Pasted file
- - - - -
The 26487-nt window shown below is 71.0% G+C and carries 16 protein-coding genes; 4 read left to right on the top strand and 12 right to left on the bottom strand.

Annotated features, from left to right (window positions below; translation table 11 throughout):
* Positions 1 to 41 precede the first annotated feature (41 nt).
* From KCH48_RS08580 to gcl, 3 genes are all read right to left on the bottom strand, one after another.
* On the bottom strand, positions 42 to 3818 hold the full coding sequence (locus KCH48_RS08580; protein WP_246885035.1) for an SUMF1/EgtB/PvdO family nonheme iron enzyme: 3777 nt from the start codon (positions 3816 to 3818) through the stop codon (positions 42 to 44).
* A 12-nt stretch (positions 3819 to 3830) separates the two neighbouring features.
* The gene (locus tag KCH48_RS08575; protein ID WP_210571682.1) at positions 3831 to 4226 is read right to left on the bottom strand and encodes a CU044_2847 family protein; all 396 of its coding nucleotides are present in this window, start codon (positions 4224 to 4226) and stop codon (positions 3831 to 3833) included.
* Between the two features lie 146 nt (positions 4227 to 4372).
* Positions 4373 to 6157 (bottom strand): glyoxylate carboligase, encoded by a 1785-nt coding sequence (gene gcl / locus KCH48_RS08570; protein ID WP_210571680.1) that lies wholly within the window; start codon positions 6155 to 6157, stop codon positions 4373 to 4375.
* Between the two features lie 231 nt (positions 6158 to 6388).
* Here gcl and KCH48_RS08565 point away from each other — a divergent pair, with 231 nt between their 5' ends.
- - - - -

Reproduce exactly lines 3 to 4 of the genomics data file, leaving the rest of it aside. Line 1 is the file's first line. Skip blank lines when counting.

* Positions 1 to 41 precede the first annotated feature (41 nt).
* From KCH48_RS08580 to gcl, 3 genes are all read right to left on the bottom strand, one after another.